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Patricia Elzie-Tuttle is a writer, podcaster, librarian, and information fanatic who appreciates potatoes in every single one of their beautiful iterations. Patricia earned a B.A. in Creative Writing and Musical Theatre from the University of Southern California and an MLIS from San Jose State University. Her weekly newsletter, Enthusiastic Encouragement & Dubious Advice offers self-improvement
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Some writers have a gift for making ordinary lives as compelling as anything you’d find in an epic adventure. This ability to chart the human condition goes beyond technical proficiency or what we’d generally consider literary merit. Sunjeev Sahota has this gift, and his latest novel, The Spoiled Heart, wrings maximum emotional impact out of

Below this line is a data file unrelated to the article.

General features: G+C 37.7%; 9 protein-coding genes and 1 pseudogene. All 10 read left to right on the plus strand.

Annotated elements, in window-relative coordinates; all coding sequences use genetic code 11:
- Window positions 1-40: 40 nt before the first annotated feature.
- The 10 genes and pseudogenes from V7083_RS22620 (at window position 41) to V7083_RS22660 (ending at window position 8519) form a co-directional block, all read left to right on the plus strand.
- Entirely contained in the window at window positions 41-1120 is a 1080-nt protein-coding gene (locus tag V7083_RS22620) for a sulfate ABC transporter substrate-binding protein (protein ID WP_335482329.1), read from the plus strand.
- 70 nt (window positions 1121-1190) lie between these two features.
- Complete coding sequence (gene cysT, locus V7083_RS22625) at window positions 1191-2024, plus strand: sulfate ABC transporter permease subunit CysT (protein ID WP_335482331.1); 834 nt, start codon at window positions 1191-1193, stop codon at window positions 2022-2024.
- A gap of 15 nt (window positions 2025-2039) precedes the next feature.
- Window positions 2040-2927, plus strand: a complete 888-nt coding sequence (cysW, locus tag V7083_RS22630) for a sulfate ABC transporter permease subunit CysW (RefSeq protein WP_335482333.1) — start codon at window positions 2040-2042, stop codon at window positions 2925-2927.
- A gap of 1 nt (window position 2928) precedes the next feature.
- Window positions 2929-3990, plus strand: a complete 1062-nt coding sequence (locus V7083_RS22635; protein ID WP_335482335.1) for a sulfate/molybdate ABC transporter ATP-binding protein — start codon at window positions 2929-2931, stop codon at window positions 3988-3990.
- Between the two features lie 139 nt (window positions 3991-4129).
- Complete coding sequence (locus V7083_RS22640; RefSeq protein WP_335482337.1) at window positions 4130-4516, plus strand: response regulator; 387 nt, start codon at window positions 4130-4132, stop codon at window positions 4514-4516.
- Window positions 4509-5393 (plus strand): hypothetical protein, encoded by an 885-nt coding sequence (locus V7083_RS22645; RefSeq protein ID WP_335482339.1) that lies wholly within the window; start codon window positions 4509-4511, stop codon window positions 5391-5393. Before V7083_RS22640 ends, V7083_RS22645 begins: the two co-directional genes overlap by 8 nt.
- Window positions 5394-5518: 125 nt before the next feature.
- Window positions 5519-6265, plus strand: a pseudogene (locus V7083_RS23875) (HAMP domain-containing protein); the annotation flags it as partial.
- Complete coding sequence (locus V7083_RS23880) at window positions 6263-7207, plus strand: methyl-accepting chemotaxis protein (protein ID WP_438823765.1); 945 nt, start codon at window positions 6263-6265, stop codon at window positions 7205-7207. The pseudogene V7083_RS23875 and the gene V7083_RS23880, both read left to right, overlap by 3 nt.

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The inimitable Nikki DeMarco is as well-traveled as she is well-read. Being an enneagram 3, Aries, high school librarian, makes her love for efficiency is unmatched. She lives in Richmond, Virginia, and is passionate about helping teens connect to books. Nikki has an MFA in creative writing, is a TBR bibliologist, and writes for Harlequin,
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Often, cookbooks languish on our kitchen shelves, only to be referenced once in a blue moon—but the exuberant illustrations of Noodles, Rice, and Everything Spice: A Thai Comic Book Cookbook will have you turning to its recipes for years to come. In 2020, Thai Belgian cartoonist Christina de Witte sought to further connect with her